By Dennis D. McDonald
A couple of days ago I posted Do We Need “Portable Relationship Maps” for Social Networks? There I expressed some skepticism about the feasibility of developing a standard for mapping social and professional relationships, over and above basic personal description or identity data, that could be portable between social networking systems.
Perhaps my skepticism was misplaced. Chuck Allen of the HR-XML Consortium has posted The Future of Social Networking: Places or Platforms? There he comments on social networking from that organization’s perspective. It’s a good read.
The HR-XML Consortium focuses on electronic interchange of HR (human relations) data and has the following stated purpose:
The mission of the HR-XML Consortium is to spare employers and vendors the risk and expense of having to negotiate and agree upon data interchange mechanisms on an ad-hoc basis. By developing and publishing open data exchange standards based on Extensible Markup Language (“XML”), the Consortium provides the means for any company to transact with other companies without having to establish, engineer, and implement many separate interchange mechanisms.
The Consortium, open to paying members only, not only provides a forum for the development of the HR-XML standard, it also provides a certification process by which members’ adherence to the standard can be vouched for. It also provides tools that can be used to validate that a member’s software adheres to the standard.
Might such an industry based approach work in the context of the dozens of social networking tools that have emerged in recent years?
Technically, yes. In practical terms, I don’t know. Here are my initial thoughts and questions; perhaps readers can suggest more (leave a comment below or email me at email@example.com).
The HR-XML Consortium has developed a library of more than 100 interdependent “XML schemas.” XML Schemas define the data elements and usage for specified HR transactions. Examples are Benefits Enrollment, CompetencyTypes (which provides a framework for exchanging data on competencies based on accepted competency taxonomies), Education History, Employment History, and Resume.
It’s easy to see how useful standard processes for exchanging data among the different participants would be when you consider all the organization types that might need to touch on HR data including employers, potential employers, hiring agencies, credit and background checkers, insurance companies, and many others. In other words, there is an institutional focus on streamlining and standardizing not unlike the well established standards and guidelines surrounding the use of EDI in many different industries and supply chain applications.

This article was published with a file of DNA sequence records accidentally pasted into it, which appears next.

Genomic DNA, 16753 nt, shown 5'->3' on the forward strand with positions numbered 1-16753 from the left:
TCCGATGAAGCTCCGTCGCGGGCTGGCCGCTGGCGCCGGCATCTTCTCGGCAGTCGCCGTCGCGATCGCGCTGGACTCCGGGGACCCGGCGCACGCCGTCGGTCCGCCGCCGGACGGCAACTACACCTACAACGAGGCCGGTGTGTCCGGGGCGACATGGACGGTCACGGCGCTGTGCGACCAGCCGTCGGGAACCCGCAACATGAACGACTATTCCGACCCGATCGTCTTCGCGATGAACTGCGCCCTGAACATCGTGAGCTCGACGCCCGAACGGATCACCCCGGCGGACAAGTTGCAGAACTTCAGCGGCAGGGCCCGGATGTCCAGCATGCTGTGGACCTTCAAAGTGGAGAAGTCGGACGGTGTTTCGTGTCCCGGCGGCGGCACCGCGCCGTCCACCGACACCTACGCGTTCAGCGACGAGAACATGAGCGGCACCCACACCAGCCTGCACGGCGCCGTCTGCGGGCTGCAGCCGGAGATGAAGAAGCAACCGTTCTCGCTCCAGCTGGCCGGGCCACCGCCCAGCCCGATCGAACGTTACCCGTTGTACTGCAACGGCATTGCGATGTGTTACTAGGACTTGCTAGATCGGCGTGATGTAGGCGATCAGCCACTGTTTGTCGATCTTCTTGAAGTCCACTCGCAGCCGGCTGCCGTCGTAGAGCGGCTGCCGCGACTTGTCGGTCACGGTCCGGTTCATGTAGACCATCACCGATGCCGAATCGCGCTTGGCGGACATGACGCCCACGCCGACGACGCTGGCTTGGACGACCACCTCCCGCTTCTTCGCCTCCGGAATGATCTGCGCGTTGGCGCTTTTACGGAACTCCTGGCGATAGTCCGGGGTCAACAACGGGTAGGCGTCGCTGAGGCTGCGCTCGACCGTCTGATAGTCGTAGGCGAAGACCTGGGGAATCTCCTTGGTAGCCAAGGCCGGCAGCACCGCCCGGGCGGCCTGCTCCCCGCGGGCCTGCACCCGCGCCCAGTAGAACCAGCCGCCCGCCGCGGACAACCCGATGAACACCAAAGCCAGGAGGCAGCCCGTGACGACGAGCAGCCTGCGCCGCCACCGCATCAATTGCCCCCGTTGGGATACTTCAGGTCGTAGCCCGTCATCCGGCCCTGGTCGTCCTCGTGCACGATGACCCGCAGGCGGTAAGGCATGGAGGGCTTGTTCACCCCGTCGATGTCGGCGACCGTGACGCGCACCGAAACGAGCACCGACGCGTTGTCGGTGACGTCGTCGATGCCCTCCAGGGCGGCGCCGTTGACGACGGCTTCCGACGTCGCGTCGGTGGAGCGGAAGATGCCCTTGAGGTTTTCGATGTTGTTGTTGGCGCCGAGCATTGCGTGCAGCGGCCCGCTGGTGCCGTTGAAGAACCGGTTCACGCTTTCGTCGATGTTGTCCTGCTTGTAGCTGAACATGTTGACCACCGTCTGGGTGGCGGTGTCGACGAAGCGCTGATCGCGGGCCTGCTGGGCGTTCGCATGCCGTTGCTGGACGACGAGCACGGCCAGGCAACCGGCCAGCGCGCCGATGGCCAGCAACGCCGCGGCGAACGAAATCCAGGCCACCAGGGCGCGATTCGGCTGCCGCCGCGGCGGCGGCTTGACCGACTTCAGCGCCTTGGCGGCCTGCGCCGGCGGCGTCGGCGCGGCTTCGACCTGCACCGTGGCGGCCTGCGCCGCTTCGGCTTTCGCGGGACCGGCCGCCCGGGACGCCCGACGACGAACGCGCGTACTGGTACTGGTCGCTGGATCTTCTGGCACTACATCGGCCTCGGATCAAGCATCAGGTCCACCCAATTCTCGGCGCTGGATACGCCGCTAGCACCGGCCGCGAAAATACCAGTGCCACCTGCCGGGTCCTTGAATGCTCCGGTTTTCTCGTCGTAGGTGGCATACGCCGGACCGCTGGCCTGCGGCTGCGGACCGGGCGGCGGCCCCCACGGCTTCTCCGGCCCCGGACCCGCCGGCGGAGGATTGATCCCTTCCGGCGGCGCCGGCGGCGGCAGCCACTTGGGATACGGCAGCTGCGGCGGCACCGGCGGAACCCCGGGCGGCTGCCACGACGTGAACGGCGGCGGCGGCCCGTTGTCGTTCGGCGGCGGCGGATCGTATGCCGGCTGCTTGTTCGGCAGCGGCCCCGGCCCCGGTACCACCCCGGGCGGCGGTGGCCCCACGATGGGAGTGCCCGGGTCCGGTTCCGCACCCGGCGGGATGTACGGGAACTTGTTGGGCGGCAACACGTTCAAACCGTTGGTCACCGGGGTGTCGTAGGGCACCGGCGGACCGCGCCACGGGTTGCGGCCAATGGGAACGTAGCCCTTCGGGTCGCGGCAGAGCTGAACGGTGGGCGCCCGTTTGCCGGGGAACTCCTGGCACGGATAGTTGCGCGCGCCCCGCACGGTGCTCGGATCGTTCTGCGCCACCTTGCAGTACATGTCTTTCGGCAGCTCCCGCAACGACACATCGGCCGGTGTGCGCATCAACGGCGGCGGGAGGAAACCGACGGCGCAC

Would the same impetus exist for standardizing on the way that personal relationships are defined in order to simplify an individual’s “movement” from one social network to another?
That’s where I draw a blank, for a couple of reasons:
- The lack of a standard definition of “relationships.” Such a definition can be based on many different factors including blood relationship, employment, serving on the same committee, social friendship, level of mutual trust and confidence, etc. Some of these are quantifiable, some are not.
- The need for privacy management. This includes consideration of different government regulations (e.g., European regulations concerning data privacy are different from those of the U.S.) as well as different personal preferences (e.g., on member of a relationship might be willing to reveal a relationship while another is not). Can such differences be reconciled?
- The fuzzy distinction between personal and professional relationships. Some people prefer to keep business and social relationships separate, some are comfortable with blending the to, and some don’t really care. Could such diverse interests be reconciled in the sharing of relationship information between social networks?
- Competition between social networks. Just has Microsoft has found competitive advantage through promotion of file formats, why should, say, Facebook make it easy for people to leave in droves and join Ning, their “friends” and “groups” lists intact? What’s the incentive to Facebook to openly standardize on relationship definitions and group definitions?
- Competition between corporations. Just as I believe social media and social networking are becoming standard features throughout large (and small) organizations, I also believe that organizations are growing in awareness of the value (to organizational performance, innovation, and efficiency) of the network of relationships people cultivate on the job. These networks are complex and cut across organizational, geographic, and political boundaries. Since these relationship networks help define the competitive advantage the organization derives from its employees, what incentive does the organization have to standardize on how these relationships can be shared?
Items 3 and 5 in the above list are, in my opinion, the strongest reason not to develop “industry standards” for exchanging information about relationships among social networks. But I readily admit to a bias because (a) I tend to keep professional and social relationships separate, and (b) I’m all for large organizations adopting social media and social networking technologies. If you have some different thoughts on this, please leave a comment below!